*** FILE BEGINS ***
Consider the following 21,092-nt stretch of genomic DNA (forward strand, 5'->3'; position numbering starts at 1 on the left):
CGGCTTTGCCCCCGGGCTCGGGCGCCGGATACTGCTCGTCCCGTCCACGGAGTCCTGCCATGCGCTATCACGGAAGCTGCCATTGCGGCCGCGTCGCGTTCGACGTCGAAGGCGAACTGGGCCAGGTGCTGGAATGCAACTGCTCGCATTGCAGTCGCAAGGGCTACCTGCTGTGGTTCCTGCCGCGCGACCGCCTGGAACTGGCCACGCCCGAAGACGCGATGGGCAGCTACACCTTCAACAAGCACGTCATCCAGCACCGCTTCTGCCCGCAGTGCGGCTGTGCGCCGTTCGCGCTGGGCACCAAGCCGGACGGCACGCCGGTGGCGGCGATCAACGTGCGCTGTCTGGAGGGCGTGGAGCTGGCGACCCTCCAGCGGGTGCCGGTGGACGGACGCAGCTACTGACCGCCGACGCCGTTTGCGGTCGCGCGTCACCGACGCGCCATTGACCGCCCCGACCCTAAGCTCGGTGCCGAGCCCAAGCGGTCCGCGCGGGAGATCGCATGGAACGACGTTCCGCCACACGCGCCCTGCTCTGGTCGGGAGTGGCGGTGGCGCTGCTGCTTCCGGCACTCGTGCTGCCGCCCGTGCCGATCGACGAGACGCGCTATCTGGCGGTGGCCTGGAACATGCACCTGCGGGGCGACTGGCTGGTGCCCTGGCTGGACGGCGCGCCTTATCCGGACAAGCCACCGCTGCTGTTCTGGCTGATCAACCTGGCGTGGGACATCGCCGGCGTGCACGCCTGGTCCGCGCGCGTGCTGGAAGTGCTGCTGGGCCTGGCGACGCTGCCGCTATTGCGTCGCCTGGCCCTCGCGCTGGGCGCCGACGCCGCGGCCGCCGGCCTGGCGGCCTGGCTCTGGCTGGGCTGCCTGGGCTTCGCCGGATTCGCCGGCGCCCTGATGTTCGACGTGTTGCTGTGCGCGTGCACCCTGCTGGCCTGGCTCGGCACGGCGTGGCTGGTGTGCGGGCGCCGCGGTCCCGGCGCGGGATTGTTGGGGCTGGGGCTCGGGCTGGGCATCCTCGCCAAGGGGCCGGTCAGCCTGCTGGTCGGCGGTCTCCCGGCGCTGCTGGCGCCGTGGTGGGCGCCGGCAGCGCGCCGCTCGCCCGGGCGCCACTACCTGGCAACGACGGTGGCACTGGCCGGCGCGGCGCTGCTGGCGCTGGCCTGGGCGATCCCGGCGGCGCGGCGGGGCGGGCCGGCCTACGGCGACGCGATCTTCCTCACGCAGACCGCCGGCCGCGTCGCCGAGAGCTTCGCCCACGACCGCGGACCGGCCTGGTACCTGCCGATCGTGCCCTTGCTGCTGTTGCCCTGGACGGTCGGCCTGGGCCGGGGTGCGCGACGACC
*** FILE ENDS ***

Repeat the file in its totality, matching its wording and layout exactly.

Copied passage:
Consider the following 21,092-nt stretch of genomic DNA (forward strand, 5'->3'; position numbering starts at 1 on the left):
CGGCTTTGCCCCCGGGCTCGGGCGCCGGATACTGCTCGTCCCGTCCACGGAGTCCTGCCATGCGCTATCACGGAAGCTGCCATTGCGGCCGCGTCGCGTTCGACGTCGAAGGCGAACTGGGCCAGGTGCTGGAATGCAACTGCTCGCATTGCAGTCGCAAGGGCTACCTGCTGTGGTTCCTGCCGCGCGACCGCCTGGAACTGGCCACGCCCGAAGACGCGATGGGCAGCTACACCTTCAACAAGCACGTCATCCAGCACCGCTTCTGCCCGCAGTGCGGCTGTGCGCCGTTCGCGCTGGGCACCAAGCCGGACGGCACGCCGGTGGCGGCGATCAACGTGCGCTGTCTGGAGGGCGTGGAGCTGGCGACCCTCCAGCGGGTGCCGGTGGACGGACGCAGCTACTGACCGCCGACGCCGTTTGCGGTCGCGCGTCACCGACGCGCCATTGACCGCCCCGACCCTAAGCTCGGTGCCGAGCCCAAGCGGTCCGCGCGGGAGATCGCATGGAACGACGTTCCGCCACACGCGCCCTGCTCTGGTCGGGAGTGGCGGTGGCGCTGCTGCTTCCGGCACTCGTGCTGCCGCCCGTGCCGATCGACGAGACGCGCTATCTGGCGGTGGCCTGGAACATGCACCTGCGGGGCGACTGGCTGGTGCCCTGGCTGGACGGCGCGCCTTATCCGGACAAGCCACCGCTGCTGTTCTGGCTGATCAACCTGGCGTGGGACATCGCCGGCGTGCACGCCTGGTCCGCGCGCGTGCTGGAAGTGCTGCTGGGCCTGGCGACGCTGCCGCTATTGCGTCGCCTGGCCCTCGCGCTGGGCGCCGACGCCGCGGCCGCCGGCCTGGCGGCCTGGCTCTGGCTGGGCTGCCTGGGCTTCGCCGGATTCGCCGGCGCCCTGATGTTCGACGTGTTGCTGTGCGCGTGCACCCTGCTGGCCTGGCTCGGCACGGCGTGGCTGGTGTGCGGGCGCCGCGGTCCCGGCGCGGGATTGTTGGGGCTGGGGCTCGGGCTGGGCATCCTCGCCAAGGGGCCGGTCAGCCTGCTGGTCGGCGGTCTCCCGGCGCTGCTGGCGCCGTGGTGGGCGCCGGCAGCGCGCCGCTCGCCCGGGCGCCACTACCTGGCAACGACGGTGGCACTGGCCGGCGCGGCGCTGCTGGCGCTGGCCTGGGCGATCCCGGCGGCGCGGCGGGGCGGGCCGGCCTACGGCGACGCGATCTTCCTCACGCAGACCGCCGGCCGCGTCGCCGAGAGCTTCGCCCACGACCGCGGACCGGCCTGGTACCTGCCGATCGTGCCCTTGCTGCTGTTGCCCTGGACGGTCGGCCTGGGCCGGGGTGCGCGACGACC